/ 17 September 2008

Radioactive waste in stream ‘not a hazard’

Radioactive waste outside mining areas in the catchment of the Wonderfonteinspruit poses no risk to the public, according to experts.

However, they have strongly recommended that the areas be cleaned up, the Department of Water Affairs and Forestry said on Wednesday.

The stream runs 90km from the western outskirts of Johannesburg before flowing into the Mooi River near Potchefstroom.

The department said it and the National Nuclear Regulator (NNR) brought in experts to look at contamination resulting from processing of uranium-bearing gold ore.

”The ore in the gold-bearing reef is associated with low levels of radioactivity, and over many years of mining some of this material has been dispersed and accumulated in certain areas,” the department said.

The experts, who included local and international scientists, found that none of the contaminated sites outside the mining areas or accessible to the general public posed any health risk. They also recorded the known areas of concern.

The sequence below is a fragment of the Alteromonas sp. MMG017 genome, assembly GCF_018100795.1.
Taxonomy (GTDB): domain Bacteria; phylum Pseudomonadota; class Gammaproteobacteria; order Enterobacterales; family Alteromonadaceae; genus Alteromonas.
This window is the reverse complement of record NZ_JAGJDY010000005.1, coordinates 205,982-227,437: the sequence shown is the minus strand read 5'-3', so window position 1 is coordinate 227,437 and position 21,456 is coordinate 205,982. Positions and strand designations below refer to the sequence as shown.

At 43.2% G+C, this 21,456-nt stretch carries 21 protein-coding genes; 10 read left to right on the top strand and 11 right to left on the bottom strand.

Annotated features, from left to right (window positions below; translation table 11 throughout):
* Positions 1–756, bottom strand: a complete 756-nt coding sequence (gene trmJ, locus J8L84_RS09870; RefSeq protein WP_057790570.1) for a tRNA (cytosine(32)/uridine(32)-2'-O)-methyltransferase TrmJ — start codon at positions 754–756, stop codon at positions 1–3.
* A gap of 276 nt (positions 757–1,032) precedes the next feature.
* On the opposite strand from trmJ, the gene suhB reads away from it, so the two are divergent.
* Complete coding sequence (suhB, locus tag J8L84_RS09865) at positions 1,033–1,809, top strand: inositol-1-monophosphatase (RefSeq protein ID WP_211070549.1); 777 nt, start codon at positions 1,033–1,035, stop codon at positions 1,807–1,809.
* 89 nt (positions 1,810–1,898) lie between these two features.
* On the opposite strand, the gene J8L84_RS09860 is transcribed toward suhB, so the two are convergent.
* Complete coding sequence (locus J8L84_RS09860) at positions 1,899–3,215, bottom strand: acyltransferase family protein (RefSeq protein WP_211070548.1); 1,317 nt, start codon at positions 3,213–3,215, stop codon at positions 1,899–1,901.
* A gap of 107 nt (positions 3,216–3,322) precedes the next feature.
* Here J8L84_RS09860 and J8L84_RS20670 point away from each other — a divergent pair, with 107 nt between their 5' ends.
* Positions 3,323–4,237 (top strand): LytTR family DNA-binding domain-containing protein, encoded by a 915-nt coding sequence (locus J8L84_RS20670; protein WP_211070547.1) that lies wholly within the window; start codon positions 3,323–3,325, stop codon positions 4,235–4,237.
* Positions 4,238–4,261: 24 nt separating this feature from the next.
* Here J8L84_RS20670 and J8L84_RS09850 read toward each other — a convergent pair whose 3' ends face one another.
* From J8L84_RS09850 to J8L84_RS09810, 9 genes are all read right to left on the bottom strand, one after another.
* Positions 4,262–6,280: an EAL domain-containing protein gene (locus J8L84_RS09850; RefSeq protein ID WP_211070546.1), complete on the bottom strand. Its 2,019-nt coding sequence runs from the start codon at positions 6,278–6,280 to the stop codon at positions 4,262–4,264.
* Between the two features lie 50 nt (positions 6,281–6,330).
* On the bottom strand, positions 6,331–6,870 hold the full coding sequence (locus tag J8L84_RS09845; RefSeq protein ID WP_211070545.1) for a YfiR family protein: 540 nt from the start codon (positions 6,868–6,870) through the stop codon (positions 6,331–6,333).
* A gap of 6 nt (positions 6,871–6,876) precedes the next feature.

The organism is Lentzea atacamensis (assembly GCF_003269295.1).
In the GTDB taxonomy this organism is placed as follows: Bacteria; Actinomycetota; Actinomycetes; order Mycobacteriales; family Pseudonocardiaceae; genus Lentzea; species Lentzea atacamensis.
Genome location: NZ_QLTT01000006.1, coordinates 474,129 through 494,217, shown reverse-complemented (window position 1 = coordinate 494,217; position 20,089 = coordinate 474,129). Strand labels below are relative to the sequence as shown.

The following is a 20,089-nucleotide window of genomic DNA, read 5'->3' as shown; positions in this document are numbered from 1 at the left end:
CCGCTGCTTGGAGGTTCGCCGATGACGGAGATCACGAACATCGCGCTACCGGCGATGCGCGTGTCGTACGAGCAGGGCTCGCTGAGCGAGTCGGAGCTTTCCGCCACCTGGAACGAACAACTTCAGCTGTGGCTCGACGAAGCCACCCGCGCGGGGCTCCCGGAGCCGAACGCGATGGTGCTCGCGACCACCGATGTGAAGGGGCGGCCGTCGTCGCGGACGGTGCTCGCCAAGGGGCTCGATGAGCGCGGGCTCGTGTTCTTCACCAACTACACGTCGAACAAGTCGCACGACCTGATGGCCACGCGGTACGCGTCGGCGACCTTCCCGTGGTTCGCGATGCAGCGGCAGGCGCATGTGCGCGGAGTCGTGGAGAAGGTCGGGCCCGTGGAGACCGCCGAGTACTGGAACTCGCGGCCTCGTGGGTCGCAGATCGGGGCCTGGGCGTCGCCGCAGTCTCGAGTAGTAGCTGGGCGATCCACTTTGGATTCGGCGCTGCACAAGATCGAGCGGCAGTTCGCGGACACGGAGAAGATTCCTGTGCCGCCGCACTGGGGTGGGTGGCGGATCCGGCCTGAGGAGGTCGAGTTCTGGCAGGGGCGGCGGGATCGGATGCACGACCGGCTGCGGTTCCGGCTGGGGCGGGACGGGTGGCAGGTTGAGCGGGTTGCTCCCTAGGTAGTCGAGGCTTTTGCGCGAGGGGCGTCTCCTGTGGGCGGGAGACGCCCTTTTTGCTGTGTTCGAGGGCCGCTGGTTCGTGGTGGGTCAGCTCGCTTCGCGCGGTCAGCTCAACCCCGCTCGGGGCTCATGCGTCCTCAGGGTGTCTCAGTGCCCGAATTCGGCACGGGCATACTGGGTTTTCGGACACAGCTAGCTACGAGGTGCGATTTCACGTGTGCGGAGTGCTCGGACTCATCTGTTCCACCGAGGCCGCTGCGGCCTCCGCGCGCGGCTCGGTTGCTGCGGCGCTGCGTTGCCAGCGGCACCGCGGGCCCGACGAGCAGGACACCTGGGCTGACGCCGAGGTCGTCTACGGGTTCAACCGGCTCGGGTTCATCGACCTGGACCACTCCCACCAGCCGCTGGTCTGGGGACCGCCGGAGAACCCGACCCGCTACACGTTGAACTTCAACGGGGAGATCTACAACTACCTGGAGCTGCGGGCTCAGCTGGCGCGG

”Now detailed assessments of the extent of the problem at each site will be undertaken so as to develop effective remediation plans,” the department said.

It said radioactivity had been identified as a concern in the mining sector in 1995, and Wonderfontein was identified as a priority area for remediation.

According to a study by German scientists compiled last year but never officially made public, meat, milk, maize and other foodstuffs produced near the stream are probably harmful to people.

The report said water used to irrigate crops had absorbed polonium and lead, the radioactive by-products of uranium and radium.

Harmony Gold, one of the mines responsible for the uranium discharge, has in the past relayed to farmers on its lands a directive from the NNR that livestock should not drink water from the stream.

However, Water Affairs and Forestry Minister Lindiwe Hendricks has told Parliament that the water is safe for drinking purposes as far as radioactivity levels are concerned. — Sapa